Doctor Nour was then sent the C & C report and was asked to supply another functional capacity report. Dr. Nour replied (whether facetiously or not is unclear) that, if an occupation existed which did not entail prolonged sitting or standing, exposure to cold, humidity, drafts or air conditioning and did not require lifting or carrying more than 10 pounds or pushing or pulling heavy objects, the plaintiff should be trained for that occupation (R. 558, 562).

 In May of 1991 Dr. Bert S. Horwitz, another independent medical examiner was hired by Metlife to give his opinion. Horwitz, who did no more than briefly examine the plaintiff and review the previously received medical materials, opined that Ms. Rizk suffered from chronic cervical and lumbosacral strain syndromes and is permanently partially disabled. Dr. Horwitz, however, found Ms. Rizk's complaints to be "in excess of her physical findings" and concluded that while she was totally disabled from performing work activities that "require sitting on a full-time basis" she could perform in "an occupation in which she could change positions on a frequent basis" (R. 539-40).

 In addition, the record indicates that an investigator, also hired by Metlife, visited and observed Ms. Rizk and found her to be "obviously disabled," stating that she "cannot bend . . . walks very slowly, seats herself very slowly and is in obvious discomfort and pain." (R. 544). Nonetheless, on September 23, 1991, MetLife terminated plaintiff's LTD benefits, relying on Dr. Nour as well as on Dr. Horwitz's opinion who "both . . . indicated that you could work at an occupation where you could frequently change positions," as well as on the C & C identification of alternative employment (R. 565-66).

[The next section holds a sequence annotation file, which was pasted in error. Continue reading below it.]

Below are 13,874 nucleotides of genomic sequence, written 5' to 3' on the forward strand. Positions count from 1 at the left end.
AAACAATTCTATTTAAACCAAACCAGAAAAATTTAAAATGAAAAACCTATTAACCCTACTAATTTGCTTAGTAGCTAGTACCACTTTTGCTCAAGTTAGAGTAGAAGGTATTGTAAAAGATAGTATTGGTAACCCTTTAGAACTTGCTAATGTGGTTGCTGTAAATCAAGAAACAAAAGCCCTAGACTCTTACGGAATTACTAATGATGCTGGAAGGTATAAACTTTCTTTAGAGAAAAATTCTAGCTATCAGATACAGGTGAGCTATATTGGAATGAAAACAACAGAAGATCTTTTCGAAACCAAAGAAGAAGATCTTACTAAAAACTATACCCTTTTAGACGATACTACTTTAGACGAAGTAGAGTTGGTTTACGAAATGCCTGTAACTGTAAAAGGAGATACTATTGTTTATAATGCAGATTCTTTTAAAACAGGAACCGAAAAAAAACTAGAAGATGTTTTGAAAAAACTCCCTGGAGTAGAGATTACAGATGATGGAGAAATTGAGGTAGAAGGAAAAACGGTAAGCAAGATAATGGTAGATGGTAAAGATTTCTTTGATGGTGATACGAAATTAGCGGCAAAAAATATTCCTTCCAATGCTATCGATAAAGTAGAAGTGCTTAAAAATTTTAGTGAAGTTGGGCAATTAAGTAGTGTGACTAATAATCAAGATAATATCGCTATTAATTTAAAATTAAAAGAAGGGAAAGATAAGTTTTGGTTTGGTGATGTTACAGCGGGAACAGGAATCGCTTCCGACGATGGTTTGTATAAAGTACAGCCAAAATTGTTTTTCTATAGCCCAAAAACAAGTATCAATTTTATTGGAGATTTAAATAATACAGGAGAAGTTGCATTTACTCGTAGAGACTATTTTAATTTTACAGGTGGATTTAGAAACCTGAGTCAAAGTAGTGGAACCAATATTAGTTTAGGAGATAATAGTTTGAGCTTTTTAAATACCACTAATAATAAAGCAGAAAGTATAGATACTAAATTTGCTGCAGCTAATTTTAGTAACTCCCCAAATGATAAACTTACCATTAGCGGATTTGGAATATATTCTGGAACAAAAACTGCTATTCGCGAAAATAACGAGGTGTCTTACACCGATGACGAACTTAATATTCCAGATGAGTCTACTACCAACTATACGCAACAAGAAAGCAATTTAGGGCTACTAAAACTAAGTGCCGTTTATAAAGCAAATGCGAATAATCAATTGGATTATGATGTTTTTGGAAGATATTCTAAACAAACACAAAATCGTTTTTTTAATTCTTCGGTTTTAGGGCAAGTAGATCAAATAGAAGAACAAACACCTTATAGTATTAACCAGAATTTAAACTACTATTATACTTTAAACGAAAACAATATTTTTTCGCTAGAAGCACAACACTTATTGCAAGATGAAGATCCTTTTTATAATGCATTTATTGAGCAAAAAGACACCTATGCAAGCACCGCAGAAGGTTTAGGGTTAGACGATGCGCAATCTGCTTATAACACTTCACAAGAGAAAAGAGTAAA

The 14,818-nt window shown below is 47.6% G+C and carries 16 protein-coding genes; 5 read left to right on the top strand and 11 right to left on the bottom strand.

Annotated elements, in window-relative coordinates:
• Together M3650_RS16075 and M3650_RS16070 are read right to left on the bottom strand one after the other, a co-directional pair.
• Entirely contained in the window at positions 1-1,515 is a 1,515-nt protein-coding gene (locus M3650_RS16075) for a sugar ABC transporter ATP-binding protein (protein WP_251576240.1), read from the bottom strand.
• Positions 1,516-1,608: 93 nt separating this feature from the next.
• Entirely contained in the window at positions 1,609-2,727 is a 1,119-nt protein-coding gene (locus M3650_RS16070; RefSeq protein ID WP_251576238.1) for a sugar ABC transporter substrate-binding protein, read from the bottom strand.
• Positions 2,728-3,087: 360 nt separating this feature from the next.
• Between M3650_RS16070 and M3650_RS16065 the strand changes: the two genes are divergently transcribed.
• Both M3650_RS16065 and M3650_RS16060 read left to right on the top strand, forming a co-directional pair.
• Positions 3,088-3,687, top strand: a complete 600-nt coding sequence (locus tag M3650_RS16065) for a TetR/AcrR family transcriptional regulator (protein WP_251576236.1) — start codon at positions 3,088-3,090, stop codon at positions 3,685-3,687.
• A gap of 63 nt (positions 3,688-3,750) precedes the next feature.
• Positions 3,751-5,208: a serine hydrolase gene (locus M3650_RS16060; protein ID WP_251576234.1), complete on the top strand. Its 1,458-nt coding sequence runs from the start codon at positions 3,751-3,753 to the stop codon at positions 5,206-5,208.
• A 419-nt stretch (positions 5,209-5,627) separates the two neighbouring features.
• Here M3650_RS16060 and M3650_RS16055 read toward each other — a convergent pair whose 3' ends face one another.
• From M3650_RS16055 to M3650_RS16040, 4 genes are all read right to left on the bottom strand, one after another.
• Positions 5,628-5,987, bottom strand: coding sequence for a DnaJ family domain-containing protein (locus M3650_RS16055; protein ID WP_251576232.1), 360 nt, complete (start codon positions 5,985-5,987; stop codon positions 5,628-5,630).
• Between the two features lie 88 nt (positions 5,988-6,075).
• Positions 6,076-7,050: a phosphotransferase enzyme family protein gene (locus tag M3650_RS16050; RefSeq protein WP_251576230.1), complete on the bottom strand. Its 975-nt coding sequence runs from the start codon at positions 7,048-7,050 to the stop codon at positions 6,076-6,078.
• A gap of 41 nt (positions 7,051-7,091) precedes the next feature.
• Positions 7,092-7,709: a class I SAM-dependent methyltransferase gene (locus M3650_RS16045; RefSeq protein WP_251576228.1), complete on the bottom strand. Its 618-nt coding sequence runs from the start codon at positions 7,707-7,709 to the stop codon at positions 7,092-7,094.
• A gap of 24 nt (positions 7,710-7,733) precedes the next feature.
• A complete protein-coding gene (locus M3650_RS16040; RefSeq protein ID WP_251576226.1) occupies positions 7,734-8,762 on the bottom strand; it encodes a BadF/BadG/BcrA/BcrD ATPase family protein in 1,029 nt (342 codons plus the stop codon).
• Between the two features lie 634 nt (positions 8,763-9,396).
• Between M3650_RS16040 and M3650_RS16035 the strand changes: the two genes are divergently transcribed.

After this termination, with the permission of MetLife, and after a request made by plaintiff to an Appeals Committee member, (R. 590), plaintiff forwarded an additional physician's statement of functional capacity from her treating physician, Dr. Nour (R. 572-4). That report, which was made in November 1991, describes her as "totally disabled." Dr. Nour also indicated in this report that he did not believe there was a psychological overlay on plaintiff's condition. Rather, Dr. Nour stated that the plaintiff was depressed because of her physical disability, and indicated that he would not object to a psychological exam. C & C then reassessed its prior evaluation. While noting Dr. Nour's additional diagnosis of ...